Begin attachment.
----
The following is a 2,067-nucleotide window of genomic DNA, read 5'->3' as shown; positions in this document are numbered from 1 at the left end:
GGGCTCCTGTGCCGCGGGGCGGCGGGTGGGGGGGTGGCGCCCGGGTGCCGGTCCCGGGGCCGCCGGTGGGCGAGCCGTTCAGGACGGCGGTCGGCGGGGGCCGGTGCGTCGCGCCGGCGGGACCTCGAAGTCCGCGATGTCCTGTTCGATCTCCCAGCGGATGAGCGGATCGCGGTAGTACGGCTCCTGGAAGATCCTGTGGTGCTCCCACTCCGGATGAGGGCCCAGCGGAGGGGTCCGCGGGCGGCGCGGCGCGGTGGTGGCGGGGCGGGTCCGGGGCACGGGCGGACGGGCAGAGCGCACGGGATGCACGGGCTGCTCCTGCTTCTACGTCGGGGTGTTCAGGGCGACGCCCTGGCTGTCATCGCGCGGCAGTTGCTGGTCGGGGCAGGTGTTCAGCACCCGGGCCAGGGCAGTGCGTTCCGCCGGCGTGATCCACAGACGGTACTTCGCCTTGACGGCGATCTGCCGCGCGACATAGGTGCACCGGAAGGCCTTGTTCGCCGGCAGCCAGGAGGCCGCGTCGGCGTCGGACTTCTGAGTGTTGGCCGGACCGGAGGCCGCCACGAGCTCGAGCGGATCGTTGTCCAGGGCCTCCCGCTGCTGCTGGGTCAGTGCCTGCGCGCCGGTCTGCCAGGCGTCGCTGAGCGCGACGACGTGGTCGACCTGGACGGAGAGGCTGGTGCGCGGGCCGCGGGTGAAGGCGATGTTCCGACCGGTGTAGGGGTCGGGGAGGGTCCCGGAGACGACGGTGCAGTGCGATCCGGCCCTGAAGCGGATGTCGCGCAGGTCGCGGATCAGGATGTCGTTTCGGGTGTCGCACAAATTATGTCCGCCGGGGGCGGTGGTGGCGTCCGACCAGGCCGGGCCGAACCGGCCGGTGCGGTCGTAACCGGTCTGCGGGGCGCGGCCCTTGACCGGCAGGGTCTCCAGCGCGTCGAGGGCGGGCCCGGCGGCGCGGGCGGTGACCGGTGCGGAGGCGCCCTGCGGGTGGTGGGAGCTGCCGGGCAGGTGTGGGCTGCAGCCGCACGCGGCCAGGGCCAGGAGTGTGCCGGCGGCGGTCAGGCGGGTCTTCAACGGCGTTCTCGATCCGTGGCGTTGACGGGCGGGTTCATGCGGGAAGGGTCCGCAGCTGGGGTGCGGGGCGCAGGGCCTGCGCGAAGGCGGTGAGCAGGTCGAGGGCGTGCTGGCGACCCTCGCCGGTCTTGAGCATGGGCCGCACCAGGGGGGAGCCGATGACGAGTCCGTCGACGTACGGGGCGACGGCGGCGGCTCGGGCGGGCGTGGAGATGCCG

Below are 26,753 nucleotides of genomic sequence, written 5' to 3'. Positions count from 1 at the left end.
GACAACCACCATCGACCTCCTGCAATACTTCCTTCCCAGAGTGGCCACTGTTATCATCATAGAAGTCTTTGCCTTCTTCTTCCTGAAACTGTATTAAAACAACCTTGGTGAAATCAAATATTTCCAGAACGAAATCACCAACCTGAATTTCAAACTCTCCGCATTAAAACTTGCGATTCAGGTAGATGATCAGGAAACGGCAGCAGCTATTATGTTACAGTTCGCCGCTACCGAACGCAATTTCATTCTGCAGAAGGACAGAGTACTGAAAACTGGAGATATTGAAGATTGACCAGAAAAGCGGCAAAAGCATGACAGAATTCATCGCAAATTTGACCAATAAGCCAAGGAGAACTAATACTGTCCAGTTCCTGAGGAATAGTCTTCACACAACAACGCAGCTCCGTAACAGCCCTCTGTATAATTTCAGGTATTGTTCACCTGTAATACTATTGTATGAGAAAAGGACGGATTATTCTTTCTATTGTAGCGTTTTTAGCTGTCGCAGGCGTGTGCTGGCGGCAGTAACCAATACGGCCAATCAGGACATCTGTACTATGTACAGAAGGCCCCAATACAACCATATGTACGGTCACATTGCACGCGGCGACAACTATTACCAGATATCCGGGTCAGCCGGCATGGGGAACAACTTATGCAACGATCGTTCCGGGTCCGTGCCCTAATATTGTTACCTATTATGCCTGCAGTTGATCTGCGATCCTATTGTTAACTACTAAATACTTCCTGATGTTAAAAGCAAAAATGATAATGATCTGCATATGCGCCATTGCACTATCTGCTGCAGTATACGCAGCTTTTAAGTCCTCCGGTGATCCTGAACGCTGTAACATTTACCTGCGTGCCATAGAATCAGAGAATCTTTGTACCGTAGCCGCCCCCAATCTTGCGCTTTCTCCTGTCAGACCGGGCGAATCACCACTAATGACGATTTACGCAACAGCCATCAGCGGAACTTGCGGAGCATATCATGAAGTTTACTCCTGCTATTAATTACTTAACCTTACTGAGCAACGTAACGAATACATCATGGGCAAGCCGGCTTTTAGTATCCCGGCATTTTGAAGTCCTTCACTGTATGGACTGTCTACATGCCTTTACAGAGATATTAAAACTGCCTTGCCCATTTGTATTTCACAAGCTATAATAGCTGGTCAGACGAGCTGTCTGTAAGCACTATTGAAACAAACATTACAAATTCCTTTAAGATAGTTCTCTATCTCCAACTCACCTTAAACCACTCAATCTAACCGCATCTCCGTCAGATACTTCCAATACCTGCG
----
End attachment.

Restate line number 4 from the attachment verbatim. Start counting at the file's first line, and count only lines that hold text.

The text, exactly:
GACAACCACCATCGACCTCCTGCAATACTTCCTTCCCAGAGTGGCCACTGTTATCATCATAGAAGTCTTTGCCTTCTTCTTCCTGAAACTGTATTAAAACAACCTTGGTGAAATCAAATATTTCCAGAACGAAATCACCAACCTGAATTTCAAACTCTCCGCATTAAAACTTGCGATTCAGGTAGATGATCAGGAAACGGCAGCAGCTATTATGTTACAGTTCGCCGCTACCGAACGCAATTTCATTCTGCAGAAGGACAGAGTACTGAAAACTGGAGATATTGAAGATTGACCAGAAAAGCGGCAAAAGCATGACAGAATTCATCGCAAATTTGACCAATAAGCCAAGGAGAACTAATACTGTCCAGTTCCTGAGGAATAGTCTTCACACAACAACGCAGCTCCGTAACAGCCCTCTGTATAATTTCAGGTATTGTTCACCTGTAATACTATTGTATGAGAAAAGGACGGATTATTCTTTCTATTGTAGCGTTTTTAGCTGTCGCAGGCGTGTGCTGGCGGCAGTAACCAATACGGCCAATCAGGACATCTGTACTATGTACAGAAGGCCCCAATACAACCATATGTACGGTCACATTGCACGCGGCGACAACTATTACCAGATATCCGGGTCAGCCGGCATGGGGAACAACTTATGCAACGATCGTTCCGGGTCCGTGCCCTAATATTGTTACCTATTATGCCTGCAGTTGATCTGCGATCCTATTGTTAACTACTAAATACTTCCTGATGTTAAAAGCAAAAATGATAATGATCTGCATATGCGCCATTGCACTATCTGCTGCAGTATACGCAGCTTTTAAGTCCTCCGGTGATCCTGAACGCTGTAACATTTACCTGCGTGCCATAGAATCAGAGAATCTTTGTACCGTAGCCGCCCCCAATCTTGCGCTTTCTCCTGTCAGACCGGGCGAATCACCACTAATGACGATTTACGCAACAGCCATCAGCGGAACTTGCGGAGCATATCATGAAGTTTACTCCTGCTATTAATTACTTAACCTTACTGAGCAACGTAACGAATACATCATGGGCAAGCCGGCTTTTAGTATCCCGGCATTTTGAAGTCCTTCACTGTATGGACTGTCTACATGCCTTTACAGAGATATTAAAACTGCCTTGCCCATTTGTATTTCACAAGCTATAATAGCTGGTCAGACGAGCTGTCTGTAAGCACTATTGAAACAAACATTACAAATTCCTTTAAGATAGTTCTCTATCTCCAACTCACCTTAAACCACTCAATCTAACCGCATCTCCGTCAGATACTTCCAATACCTGCG